Close encounter of the equine kind raises issues about our place in the food chain
A hungry horse is enough to make you reassess humans’ relationship with the animal kingdom
There has been a lot in the media this week about farming and the food chain. Recently, while strolling in the countryside on holiday in rural England with my wife, I came upon a field filled with diverse animals that taught me a lot about the subject.
There was a horse that strutted around the place whinnying menacingly. Under his feet were several ducks with low self-esteem quacking to one another about (I assume) their medication. In the middle of the field a donkey was standing still, staring wide-eyed into the middle distance like a Vietnam veteran.
An eerily silent goat with behavioural problems alternated between trying to head-butt and embrace the larger of two sheep.
“Raaagh!” said the sheep, who had a bit of a speech impediment. “Baaa!” said the prissier sheep, correcting him (you could see they hated each other). A cloud shed forbidding droplets of rain. On a nearby tree a solitary crow appeared to weep. The donkey coughed. No farmer was to be seen.
“Is this normal?” asked my wife, observing this crazed ménage before looking at me nervously. “What’s going on here? Is this some sort of political allegory?”
“No,” I said (although it did remind me a little of the Technical Group). “Animals are usually apolitical.”
Now, my wife is from Dublin, which has always allowed me to exercise culchie privilege when it comes to this sort of thing. I have tried to convince her that I’m a down-home, salt-of-the-earth nature boy filled with rural lore and folksy proverbs. I’ve licked my finger, held it aloft and made pronouncements about wind direction (“It’s coming from the sky”), delivered confident statements about how the weather is affecting various crops (maize, tobacco, pasta, oysters) or given plausible-sounding reasons for the behaviour of wildlife (“Ah, I see the rabbits are ripening” or “See how that flock of geese is drawn by the moon’s gravitational pull”).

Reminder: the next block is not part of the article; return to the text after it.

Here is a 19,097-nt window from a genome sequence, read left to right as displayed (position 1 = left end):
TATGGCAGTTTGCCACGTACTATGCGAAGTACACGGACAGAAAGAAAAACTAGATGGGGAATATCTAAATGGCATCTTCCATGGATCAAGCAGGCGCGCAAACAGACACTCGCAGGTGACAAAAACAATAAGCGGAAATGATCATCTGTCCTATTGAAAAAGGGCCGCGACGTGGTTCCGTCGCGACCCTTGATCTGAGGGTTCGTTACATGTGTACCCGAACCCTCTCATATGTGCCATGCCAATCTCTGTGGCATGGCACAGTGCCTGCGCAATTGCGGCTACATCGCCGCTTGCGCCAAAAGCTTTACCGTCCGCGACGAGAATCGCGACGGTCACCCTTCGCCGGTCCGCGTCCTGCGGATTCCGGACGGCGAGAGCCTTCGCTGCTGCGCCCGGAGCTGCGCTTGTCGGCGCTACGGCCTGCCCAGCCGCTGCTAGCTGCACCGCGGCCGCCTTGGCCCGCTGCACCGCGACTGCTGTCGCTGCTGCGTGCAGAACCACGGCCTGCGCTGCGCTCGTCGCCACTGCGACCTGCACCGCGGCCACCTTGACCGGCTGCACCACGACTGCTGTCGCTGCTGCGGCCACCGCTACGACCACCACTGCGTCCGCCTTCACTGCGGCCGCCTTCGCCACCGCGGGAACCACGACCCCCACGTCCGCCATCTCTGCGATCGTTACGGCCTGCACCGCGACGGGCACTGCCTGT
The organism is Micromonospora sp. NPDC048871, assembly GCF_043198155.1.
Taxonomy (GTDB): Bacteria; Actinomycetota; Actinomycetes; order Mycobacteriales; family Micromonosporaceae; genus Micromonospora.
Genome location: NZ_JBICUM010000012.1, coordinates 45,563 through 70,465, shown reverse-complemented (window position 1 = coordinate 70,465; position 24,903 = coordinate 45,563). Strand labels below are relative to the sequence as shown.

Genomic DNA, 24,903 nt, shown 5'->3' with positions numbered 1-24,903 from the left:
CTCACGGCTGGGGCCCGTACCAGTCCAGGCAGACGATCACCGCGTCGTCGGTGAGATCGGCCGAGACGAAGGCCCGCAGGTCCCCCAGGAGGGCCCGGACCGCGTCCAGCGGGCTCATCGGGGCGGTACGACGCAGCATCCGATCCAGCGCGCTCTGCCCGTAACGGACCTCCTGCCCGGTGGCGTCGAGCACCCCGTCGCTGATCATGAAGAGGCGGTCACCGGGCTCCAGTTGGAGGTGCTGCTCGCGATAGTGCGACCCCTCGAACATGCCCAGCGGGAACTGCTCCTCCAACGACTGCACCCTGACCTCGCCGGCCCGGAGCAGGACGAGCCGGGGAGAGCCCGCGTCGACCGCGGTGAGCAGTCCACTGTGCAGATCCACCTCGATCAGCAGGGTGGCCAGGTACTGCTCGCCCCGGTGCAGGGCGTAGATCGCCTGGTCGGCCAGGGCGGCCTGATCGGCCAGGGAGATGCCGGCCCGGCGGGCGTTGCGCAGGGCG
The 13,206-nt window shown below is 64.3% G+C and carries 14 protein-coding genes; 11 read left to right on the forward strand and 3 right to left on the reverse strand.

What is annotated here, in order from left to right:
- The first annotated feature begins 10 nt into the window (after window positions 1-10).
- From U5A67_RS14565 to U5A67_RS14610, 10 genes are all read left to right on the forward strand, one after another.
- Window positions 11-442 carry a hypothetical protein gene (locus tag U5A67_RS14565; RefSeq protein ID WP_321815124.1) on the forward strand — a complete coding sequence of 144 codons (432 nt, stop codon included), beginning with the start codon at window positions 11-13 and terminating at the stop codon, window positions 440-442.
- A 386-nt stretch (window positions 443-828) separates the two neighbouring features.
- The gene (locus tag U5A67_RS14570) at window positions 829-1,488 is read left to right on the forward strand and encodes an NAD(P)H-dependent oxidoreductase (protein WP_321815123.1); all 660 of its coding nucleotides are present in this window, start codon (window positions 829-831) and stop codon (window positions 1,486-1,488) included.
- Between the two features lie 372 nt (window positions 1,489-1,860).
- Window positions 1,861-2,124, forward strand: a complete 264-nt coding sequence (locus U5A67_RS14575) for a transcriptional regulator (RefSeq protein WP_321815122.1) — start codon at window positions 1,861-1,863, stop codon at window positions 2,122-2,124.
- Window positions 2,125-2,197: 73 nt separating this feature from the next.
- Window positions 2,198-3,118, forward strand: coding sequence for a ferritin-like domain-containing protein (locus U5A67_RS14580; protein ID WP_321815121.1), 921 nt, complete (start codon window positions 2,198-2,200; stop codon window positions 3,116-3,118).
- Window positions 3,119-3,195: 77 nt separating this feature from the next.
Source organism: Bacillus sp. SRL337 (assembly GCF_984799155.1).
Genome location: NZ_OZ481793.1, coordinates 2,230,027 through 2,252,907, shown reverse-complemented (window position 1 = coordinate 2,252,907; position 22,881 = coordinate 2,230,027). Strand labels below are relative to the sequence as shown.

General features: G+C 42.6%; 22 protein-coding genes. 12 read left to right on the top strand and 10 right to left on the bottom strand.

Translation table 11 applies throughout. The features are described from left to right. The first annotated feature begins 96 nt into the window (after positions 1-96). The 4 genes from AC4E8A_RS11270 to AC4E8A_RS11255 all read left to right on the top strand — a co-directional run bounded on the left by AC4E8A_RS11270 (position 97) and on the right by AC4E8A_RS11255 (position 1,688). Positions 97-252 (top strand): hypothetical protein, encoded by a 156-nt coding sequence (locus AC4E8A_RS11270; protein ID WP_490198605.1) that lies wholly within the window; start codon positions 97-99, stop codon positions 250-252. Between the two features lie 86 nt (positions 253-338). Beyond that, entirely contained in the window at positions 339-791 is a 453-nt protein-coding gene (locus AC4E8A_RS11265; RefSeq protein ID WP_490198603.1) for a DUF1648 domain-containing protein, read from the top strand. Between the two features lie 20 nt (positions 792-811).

The truth, however, is that all I know about farming/ nature/“outside” comes from YouTube videos of funny animals and childhood visits to my grandparents’ farm, an orderly place akin to Downton Abbey when compared to this farm’s recreation of HBO prison drama Oz.
The horse came up to the fence, his eyes burning red (I may have imagined this), his limbs flailing as though he was itching to hoof someone.
“Dieeeee!” he whinnied (or something to that effect).
“Sh-should I feed him?” asked my wife nervously.
“Sure,” I said, backing away. “The common horse likes to be fed in the wild by ladies.” At this point the horse took a substantial bite out of the wooden gate. He chewed nonchalantly, then spat it out, before taking another bite and chewing again, all the while staring at us like Samuel L Jackson in Pulp Fiction.
“How long before he chews the fence away?” asked my wife, but I was already a hundred yards down the road.
“I just felt like having a run,” I said later when she caught up with me back at the car. “Sometimes country folk need to run off the smoke and smog of the big city.”
In truth, however, this crazy farm had caused me to reassess what little I knew about farming and animals in general. My conclusions?
A: small dogs, if they spoke, would speak in New York gangster accents like Jimmy Cagney.
B: I need to learn more about the food chain. Horses eat goats, which eat sheep, which eat ducks . . . but what do ducks eat?
C: the farmer who owned that farm (if it’s not an autonomous collective run for and by animals) would happily have put all his animals, and possibly stray tourists, into the same burger. I’m certain of it.
D: I’m going on city breaks from now on.
E: I would totally eat horse.